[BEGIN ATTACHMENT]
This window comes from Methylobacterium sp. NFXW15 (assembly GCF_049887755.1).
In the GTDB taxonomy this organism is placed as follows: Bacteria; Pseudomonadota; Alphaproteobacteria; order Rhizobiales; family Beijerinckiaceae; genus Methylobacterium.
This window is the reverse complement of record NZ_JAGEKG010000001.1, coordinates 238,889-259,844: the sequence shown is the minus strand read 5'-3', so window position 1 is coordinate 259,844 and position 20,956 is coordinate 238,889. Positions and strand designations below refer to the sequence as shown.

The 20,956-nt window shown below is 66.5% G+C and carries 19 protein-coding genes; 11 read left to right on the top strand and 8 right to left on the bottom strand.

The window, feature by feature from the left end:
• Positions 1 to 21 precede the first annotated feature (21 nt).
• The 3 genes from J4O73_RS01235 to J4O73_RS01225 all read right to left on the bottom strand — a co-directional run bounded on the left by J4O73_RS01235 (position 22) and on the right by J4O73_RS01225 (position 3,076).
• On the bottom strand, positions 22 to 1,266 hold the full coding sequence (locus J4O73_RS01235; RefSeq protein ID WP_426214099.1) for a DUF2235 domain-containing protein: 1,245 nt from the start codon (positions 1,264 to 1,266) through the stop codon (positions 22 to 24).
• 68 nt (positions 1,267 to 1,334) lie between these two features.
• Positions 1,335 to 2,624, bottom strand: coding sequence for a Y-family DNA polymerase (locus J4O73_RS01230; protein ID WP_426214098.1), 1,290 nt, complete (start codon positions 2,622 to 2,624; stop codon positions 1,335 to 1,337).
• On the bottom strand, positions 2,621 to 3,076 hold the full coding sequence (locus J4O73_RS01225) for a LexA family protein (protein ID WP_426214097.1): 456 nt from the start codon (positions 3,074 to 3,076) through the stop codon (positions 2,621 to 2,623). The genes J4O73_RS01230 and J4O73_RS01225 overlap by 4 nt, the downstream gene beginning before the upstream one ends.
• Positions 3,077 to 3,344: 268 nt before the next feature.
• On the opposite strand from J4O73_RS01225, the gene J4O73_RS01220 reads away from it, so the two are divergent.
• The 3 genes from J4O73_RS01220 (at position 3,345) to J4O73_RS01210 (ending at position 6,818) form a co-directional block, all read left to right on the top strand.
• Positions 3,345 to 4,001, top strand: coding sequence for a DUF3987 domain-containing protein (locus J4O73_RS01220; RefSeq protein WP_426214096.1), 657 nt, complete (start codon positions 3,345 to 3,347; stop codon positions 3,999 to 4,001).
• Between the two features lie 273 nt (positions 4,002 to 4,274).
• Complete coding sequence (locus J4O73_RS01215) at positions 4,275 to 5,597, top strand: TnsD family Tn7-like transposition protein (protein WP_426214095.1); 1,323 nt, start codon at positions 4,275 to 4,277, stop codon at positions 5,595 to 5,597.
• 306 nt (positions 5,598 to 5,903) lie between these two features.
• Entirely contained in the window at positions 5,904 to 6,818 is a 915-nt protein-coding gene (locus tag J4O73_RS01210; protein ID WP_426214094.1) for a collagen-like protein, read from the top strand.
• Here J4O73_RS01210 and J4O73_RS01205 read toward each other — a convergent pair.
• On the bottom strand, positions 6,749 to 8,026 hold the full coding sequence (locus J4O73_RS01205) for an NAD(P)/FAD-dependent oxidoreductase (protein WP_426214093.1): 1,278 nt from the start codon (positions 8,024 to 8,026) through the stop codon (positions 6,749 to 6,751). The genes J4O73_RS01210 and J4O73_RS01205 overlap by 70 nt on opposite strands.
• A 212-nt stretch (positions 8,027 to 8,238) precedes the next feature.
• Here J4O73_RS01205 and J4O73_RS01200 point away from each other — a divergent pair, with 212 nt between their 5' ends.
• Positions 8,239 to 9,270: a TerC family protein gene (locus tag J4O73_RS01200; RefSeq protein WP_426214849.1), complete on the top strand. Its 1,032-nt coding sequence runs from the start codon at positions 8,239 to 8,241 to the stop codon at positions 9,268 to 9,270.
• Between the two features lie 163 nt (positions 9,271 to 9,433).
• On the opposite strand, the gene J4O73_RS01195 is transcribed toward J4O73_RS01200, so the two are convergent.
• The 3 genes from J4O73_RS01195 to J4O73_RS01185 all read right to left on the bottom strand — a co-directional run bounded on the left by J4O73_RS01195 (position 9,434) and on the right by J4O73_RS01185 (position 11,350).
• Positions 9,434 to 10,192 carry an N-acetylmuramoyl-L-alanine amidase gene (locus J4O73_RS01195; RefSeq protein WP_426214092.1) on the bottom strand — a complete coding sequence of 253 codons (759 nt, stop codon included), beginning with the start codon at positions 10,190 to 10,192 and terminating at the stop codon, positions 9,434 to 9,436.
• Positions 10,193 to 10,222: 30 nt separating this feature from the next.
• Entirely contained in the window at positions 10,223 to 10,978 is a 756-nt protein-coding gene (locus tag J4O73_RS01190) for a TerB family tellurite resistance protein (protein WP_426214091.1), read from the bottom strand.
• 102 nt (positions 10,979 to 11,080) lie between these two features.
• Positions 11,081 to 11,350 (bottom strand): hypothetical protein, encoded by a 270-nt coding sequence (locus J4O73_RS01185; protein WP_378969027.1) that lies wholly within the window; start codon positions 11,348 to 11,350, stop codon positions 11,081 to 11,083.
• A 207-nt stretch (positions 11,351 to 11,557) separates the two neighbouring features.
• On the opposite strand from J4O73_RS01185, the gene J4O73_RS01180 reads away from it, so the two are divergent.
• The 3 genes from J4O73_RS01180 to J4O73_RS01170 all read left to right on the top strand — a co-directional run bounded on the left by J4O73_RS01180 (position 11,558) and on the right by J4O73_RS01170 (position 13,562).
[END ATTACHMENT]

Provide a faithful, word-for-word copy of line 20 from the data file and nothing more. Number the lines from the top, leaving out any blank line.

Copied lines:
• Here J4O73_RS01210 and J4O73_RS01205 read toward each other — a convergent pair.